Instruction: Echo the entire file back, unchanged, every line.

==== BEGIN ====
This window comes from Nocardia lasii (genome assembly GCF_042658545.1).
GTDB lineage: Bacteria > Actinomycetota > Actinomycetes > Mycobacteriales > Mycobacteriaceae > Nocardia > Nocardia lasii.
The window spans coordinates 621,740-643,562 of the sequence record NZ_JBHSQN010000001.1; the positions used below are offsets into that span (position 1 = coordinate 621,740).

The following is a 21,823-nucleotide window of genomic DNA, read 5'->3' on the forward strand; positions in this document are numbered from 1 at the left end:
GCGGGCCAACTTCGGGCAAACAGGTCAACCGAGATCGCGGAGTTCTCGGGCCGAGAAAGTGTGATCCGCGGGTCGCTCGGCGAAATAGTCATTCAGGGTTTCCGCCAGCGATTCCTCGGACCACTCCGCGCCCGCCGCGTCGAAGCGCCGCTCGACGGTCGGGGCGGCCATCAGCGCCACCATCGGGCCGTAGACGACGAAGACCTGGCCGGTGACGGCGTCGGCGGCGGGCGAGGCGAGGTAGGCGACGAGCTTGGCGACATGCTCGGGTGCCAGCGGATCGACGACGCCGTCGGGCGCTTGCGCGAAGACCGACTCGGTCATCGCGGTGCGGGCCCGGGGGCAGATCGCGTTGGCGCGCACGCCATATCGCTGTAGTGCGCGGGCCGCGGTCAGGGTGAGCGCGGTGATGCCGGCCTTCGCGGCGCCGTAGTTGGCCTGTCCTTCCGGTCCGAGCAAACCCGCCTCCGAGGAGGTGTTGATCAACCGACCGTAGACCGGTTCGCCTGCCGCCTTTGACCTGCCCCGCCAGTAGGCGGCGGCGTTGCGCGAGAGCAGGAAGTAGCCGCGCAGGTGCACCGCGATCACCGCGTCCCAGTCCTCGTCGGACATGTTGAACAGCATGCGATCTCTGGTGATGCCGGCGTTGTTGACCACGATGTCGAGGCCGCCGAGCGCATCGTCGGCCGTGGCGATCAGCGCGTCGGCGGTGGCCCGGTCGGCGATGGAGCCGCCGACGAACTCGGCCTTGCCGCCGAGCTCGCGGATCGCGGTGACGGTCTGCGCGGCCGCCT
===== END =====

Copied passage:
This window comes from Nocardia lasii (genome assembly GCF_042658545.1).
GTDB lineage: Bacteria > Actinomycetota > Actinomycetes > Mycobacteriales > Mycobacteriaceae > Nocardia > Nocardia lasii.
The window spans coordinates 621,740-643,562 of the sequence record NZ_JBHSQN010000001.1; the positions used below are offsets into that span (position 1 = coordinate 621,740).

The following is a 21,823-nucleotide window of genomic DNA, read 5'->3' on the forward strand; positions in this document are numbered from 1 at the left end:
GCGGGCCAACTTCGGGCAAACAGGTCAACCGAGATCGCGGAGTTCTCGGGCCGAGAAAGTGTGATCCGCGGGTCGCTCGGCGAAATAGTCATTCAGGGTTTCCGCCAGCGATTCCTCGGACCACTCCGCGCCCGCCGCGTCGAAGCGCCGCTCGACGGTCGGGGCGGCCATCAGCGCCACCATCGGGCCGTAGACGACGAAGACCTGGCCGGTGACGGCGTCGGCGGCGGGCGAGGCGAGGTAGGCGACGAGCTTGGCGACATGCTCGGGTGCCAGCGGATCGACGACGCCGTCGGGCGCTTGCGCGAAGACCGACTCGGTCATCGCGGTGCGGGCCCGGGGGCAGATCGCGTTGGCGCGCACGCCATATCGCTGTAGTGCGCGGGCCGCGGTCAGGGTGAGCGCGGTGATGCCGGCCTTCGCGGCGCCGTAGTTGGCCTGTCCTTCCGGTCCGAGCAAACCCGCCTCCGAGGAGGTGTTGATCAACCGACCGTAGACCGGTTCGCCTGCCGCCTTTGACCTGCCCCGCCAGTAGGCGGCGGCGTTGCGCGAGAGCAGGAAGTAGCCGCGCAGGTGCACCGCGATCACCGCGTCCCAGTCCTCGTCGGACATGTTGAACAGCATGCGATCTCTGGTGATGCCGGCGTTGTTGACCACGATGTCGAGGCCGCCGAGCGCATCGTCGGCCGTGGCGATCAGCGCGTCGGCGGTGGCCCGGTCGGCGATGGAGCCGCCGACGAACTCGGCCTTGCCGCCGAGCTCGCGGATCGCGGTGACGGTCTGCGCGGCCGCCT